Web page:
A red banner covered up Ortiz’s No. 34 in right field, on the facade of the grandstand, until it was dropped down as Ortiz, his family, Red Sox ownership and others who have been immortalized in Fenway lore looked on. Carl Yazstremski and Jim Rice, Wade Boggs and Pedro Martinez. 

The half-hour long tribute further guaranteed permanence to a baseball icon whose permanence in the city and the sport was never in doubt. But the moments that made Friday actually feel special, rather than expected, were stripped down and quick. 

Dustin Pedroia’s not one to belabor many points, never been the most effusive guy around. (He’d probably do well on a newspaper deadline.) The second baseman spoke right before Ortiz took to the podium behind the mound.

“We want to thank you for not the clutch hits, the 500 home runs, we want to thank you for how you made us feel and it’s love,” Pedroia said, with No. 34 painted into both on-deck circles and cut into the grass in center field. “And you’re not our teammate, you’re not our friend, you’re our family. … Thank you, we love you.”

Those words were enough for Ortiz to have tears in his eyes.

“Little guy made me cry,” Ortiz said, wiping his hands across his face. “I feel so grateful. I thank God every day for giving me the opportunity to have the career that I have. But I thank God even more for giving me the family and what I came from, who teach me how to try to do everything the right way. Nothing — not money — nothing is better than socializing with the people that are around you, get familiar with, show them love, every single day. It’s honor to get to see my number …. I remember hitting batting practice on this field, I always was trying to hit those numbers.”

Now that’s a poignant image for a left-handed slugger at Fenway Park.

He did it once, he said — hit the numbers. He wasn’t sure when. Somewhere in 2011-13, he estimated — but he said he hit Bobby Doerr’s No. 1.

“It was a good day to hit during batting practice,” Ortiz remembered afterward in a press conference. “But to be honest with you, I never thought I’d have a chance to hit the ball out there. It’s pretty far. My comment based on those numbers was, like, I started just getting behind the history of this organization. Those guys, those numbers have a lot of good baseball in them. It takes special people to do special things and at the end of the day have their number retired up there, so that happening to me today, it’s a super honor to be up there, hanging with those guys.”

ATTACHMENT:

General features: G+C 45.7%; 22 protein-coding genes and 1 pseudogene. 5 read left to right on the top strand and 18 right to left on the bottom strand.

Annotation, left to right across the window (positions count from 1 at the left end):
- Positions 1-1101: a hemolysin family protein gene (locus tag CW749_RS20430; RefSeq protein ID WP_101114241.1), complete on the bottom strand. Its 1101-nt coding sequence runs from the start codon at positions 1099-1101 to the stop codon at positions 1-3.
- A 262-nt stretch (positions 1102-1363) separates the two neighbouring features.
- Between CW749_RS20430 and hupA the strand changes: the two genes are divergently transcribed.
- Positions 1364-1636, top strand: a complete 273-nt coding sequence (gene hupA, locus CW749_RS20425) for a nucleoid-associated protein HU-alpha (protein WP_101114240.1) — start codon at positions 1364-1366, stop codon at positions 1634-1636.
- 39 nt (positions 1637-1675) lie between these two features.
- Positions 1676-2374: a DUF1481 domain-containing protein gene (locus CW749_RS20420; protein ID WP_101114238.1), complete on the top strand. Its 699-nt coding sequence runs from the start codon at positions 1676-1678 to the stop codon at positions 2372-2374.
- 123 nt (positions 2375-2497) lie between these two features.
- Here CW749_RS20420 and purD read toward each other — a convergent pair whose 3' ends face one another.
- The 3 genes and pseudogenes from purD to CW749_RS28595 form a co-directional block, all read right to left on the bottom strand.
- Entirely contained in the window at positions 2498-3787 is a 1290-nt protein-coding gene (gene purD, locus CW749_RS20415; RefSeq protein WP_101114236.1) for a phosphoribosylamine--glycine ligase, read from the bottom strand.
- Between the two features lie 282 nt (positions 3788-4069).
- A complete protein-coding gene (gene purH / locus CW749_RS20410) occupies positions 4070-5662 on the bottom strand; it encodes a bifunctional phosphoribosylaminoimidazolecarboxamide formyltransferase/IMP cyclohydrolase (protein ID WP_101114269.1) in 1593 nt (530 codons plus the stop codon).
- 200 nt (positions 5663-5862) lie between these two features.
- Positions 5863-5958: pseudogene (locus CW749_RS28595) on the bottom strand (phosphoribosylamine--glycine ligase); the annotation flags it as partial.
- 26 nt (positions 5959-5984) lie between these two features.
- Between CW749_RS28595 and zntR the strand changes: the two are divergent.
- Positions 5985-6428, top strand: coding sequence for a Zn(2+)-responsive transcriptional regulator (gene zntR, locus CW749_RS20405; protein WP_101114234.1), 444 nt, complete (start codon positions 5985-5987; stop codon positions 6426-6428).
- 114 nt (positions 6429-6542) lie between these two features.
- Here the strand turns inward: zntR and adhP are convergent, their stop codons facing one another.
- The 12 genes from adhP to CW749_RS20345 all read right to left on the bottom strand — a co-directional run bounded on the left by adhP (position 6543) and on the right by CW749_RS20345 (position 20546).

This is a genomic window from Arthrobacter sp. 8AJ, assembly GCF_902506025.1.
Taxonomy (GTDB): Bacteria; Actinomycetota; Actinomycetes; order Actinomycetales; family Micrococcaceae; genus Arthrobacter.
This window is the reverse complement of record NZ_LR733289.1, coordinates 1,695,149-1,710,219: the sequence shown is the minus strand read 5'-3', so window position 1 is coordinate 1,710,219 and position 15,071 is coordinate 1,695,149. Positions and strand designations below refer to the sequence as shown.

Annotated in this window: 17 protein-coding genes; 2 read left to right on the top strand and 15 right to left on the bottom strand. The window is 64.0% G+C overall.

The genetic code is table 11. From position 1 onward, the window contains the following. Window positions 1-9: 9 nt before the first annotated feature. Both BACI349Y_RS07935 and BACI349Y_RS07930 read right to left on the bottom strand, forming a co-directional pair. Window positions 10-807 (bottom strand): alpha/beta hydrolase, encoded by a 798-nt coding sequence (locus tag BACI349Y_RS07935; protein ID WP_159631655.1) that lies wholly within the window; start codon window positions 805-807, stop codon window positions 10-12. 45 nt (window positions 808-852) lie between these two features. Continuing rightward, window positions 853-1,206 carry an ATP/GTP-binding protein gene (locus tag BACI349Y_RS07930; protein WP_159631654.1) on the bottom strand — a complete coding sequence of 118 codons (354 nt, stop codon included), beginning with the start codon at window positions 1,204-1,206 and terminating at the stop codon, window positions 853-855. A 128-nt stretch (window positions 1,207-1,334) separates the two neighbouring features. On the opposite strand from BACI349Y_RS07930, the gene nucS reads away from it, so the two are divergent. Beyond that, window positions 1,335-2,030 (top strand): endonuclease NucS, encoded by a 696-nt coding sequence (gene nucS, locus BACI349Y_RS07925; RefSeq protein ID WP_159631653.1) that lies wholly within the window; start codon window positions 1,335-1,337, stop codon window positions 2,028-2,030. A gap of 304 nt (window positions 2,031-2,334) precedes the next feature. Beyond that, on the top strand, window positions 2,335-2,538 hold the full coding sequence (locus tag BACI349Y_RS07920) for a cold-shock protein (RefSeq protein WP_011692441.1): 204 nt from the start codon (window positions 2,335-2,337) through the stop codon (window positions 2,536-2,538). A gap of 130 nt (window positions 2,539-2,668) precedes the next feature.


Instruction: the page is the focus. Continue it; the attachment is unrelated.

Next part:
The day was all about his number, ultimately, and his number took inspiration from the late Kirby Puckett. Ortiz’s major league career began with the Twins in 1997. Puckett passed away in 2006, but the Red Sox brought his children to Fenway Park. They did not speak at the podium or throw a ceremonial first pitch, but their presence likely meant more than, say, Jason Varitek’s or Tim Wakefield’s.

“Oh man, that was very emotional,” Ortiz said. “I’m not going to lie to you, like, when I saw them coming toward me, I thought about Kirby. A lot. That was my man, you know. It was super nice to see his kids. Because I remember, when they were little guys, little kids. Once I got to join the Minnesota Twins, Kirby was already working in the front office. So they were, they used to come in and out. I used to get to see them. But their dad was a very special person for me and that’s why you saw me carry the No. 34 when I got here. It was very special to get to see them, to get kind of connected with Kirby somehow someway.”

Ortiz’s place in the row of 11 retired numbers comes in between Boggs’ No. 26 and Jackie Robinson’s No. 42.